Friday, May 27, 2005

The contrarians

The lads over at Morgan Stanley’s Global Economic Forum are in the mood to challenge conventional wisdom today.

First off at bat, Stephen Roach, head economist and high priest of gloom, makes the case for Europe. That's not an easy task, as the Old Continent's list of problems is long: labor rigidity/high unemployment, slow growth, existential angst and growing doubts about the integrationist project, to name a few.

Yet, Roach argues that there is growth, after all, and it’s picking up (albeit to an underwhelming 2% pace in 2006). Reforms are making labor markets more flexible and European corporations are restructuring, increasing productivity through investments in information technology. If the French reject the proposed Euro constitution, the fallout will be very limited (the risks of a deeper Euro rift will rise, but they’re still very low).

I find this argument compelling. Most European nations are in an unsustainable position. You cannot have a generous welfare state with a rapidly aging population and labor market rigidities that keep unemployment high and labor participation low. Something has to give and my bet is that, like it or not, Europeans will realize they have to work more. Combined with high and rising productivity, this will lead to a significant acceleration in growth.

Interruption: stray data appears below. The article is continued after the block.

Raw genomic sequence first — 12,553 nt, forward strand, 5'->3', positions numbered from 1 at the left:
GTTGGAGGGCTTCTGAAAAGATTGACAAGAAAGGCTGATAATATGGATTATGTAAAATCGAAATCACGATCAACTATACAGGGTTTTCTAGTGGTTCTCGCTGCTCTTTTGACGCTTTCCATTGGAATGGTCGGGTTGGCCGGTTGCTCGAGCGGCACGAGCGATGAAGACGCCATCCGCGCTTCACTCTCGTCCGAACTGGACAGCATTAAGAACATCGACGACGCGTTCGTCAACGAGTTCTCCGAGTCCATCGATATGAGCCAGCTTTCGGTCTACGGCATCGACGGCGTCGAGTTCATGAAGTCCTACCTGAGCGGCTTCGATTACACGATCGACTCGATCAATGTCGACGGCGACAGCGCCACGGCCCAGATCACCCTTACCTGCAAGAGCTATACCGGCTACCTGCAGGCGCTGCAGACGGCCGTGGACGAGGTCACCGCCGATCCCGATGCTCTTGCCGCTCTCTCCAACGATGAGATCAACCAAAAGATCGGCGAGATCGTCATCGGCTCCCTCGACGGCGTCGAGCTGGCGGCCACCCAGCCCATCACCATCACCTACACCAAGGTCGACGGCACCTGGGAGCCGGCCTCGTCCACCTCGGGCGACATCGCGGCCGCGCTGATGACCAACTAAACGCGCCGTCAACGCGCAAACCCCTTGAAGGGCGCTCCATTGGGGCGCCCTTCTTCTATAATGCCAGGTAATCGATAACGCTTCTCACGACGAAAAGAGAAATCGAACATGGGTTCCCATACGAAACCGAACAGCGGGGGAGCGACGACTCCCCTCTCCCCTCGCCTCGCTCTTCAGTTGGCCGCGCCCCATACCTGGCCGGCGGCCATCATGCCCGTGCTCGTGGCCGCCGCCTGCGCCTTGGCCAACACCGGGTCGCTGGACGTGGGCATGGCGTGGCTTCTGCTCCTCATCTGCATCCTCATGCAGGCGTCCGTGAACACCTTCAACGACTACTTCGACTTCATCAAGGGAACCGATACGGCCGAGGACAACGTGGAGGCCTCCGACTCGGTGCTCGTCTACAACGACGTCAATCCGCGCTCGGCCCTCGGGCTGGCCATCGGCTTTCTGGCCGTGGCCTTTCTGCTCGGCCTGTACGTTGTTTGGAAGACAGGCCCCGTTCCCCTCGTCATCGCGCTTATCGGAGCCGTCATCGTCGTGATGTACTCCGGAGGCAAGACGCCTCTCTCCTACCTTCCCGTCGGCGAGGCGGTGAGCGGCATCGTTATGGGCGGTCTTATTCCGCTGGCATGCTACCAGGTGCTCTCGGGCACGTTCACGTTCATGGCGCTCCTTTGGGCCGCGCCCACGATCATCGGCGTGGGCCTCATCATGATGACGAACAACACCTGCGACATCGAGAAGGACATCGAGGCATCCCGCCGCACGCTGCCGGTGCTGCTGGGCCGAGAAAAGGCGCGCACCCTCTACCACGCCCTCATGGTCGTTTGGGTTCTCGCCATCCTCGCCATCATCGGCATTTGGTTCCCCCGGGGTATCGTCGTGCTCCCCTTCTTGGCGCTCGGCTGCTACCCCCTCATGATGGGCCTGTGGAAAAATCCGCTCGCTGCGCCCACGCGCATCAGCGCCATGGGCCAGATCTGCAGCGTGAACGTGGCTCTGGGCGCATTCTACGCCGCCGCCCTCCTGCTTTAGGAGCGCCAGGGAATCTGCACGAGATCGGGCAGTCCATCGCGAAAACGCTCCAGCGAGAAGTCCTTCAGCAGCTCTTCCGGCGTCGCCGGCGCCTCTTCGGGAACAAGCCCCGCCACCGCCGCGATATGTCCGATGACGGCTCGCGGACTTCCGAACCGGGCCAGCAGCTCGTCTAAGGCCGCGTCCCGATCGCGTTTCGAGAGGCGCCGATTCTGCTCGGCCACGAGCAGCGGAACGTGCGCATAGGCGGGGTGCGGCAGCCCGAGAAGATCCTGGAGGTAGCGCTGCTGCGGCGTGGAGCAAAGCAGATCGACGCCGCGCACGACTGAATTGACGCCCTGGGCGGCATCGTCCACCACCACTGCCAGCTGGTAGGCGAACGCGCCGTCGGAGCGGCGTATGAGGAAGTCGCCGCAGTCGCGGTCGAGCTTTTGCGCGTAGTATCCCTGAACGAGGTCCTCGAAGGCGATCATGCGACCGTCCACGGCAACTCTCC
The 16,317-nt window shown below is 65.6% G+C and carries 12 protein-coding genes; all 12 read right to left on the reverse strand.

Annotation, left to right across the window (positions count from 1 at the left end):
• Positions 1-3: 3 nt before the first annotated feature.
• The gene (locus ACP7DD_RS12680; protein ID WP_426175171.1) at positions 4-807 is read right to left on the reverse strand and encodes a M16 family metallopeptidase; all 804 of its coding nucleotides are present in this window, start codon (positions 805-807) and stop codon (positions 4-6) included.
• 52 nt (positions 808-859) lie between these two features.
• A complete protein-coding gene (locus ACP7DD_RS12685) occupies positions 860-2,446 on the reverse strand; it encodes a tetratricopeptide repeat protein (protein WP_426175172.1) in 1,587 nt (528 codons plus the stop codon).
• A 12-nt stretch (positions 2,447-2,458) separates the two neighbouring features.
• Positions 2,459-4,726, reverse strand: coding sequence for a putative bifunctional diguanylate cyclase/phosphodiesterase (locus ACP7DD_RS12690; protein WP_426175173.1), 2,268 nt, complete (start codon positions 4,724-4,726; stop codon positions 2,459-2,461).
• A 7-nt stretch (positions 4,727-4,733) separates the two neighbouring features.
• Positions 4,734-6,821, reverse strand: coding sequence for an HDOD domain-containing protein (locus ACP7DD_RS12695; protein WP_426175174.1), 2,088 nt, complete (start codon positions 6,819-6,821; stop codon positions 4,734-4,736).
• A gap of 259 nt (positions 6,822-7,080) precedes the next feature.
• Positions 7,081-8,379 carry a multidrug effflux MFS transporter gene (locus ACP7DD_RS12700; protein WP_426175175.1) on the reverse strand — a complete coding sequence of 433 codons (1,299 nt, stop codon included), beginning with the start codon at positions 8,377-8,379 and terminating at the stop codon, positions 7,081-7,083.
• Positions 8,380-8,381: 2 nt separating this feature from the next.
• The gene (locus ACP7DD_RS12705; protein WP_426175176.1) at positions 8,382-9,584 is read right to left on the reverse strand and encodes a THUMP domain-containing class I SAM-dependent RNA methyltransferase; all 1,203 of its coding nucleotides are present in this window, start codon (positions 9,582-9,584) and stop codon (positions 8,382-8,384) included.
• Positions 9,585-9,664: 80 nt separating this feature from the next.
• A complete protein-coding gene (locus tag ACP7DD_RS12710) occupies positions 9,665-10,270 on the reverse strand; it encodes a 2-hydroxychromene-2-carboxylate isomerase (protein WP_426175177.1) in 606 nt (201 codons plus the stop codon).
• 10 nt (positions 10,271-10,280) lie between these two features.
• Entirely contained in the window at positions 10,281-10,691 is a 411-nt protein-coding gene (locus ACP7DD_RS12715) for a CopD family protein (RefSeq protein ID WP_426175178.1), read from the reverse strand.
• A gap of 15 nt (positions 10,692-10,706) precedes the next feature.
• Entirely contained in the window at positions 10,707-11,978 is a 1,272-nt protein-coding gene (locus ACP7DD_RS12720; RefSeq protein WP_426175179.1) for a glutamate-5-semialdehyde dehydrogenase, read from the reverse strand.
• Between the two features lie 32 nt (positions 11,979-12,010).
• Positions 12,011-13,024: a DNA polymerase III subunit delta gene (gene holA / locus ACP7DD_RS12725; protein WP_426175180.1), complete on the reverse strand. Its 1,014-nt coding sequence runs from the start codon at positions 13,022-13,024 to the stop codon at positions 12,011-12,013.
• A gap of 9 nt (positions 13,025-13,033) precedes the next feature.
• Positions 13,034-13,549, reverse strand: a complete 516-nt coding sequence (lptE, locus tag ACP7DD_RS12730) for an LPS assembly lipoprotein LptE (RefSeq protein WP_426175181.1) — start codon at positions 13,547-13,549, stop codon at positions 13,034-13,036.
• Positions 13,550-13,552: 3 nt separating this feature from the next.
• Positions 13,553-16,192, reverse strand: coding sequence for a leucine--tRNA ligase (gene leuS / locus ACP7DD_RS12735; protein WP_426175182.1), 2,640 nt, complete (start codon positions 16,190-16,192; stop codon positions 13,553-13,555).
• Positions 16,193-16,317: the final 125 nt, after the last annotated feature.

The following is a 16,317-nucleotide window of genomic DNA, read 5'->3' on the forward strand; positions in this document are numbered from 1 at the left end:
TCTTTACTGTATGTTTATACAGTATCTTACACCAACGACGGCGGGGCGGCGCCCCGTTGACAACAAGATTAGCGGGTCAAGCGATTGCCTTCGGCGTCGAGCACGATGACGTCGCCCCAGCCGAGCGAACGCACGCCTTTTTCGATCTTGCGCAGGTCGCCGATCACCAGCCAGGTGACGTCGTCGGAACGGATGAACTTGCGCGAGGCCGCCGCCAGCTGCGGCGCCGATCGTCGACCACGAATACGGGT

The markets certainly seem to agree: MSCI’s Europe index is up 1.5% in local currency terms since the end of March, when it became clear that the “Non” camp was winning in the French referendum, and is up 5% so far this year. Sure, the euro has fallen from the highs reached at the end of 2004, but it’s still quite a bit above the average level seen last year.

Not to be outdone, Richard Berner brings calm and sense to the housing bubble debate. Like Alan Greenspan, he’s a longtime skeptic of the bubble theory who has recently changed his mind somewhat (to the group that sees ‘froth’ in the market). Berner mentions that prices are not rising as fast as mentioned if house quality and the composition of the market are taken into account and that other metrics, such as the number of houses sold for investment purposes, are biased. As a result, he expects prices to ‘rust’, with perhaps some regional pops. However, he warns that any adverse shocks will mainly affect lenders, not borrowers.

Finally, Andy Xie pours cold water on the notion that the world is on the brink of an outburst of China-related protectionism. As always, he flatly denies that a revaluation of the yuan is in China’s interest and expects its government to ignore U.S. and European pressure to let the exchange rate rise. But Xie also states that the threats to raise trade barriers against Chinese products are hollow: most of these don’t compete directly with U.S. products, U.S. firms capture most of the value chain associated with Chinese imports and, in the end, reducing these imports won’t really cut the huge U.S. trade deficit.

I hope all of them are right.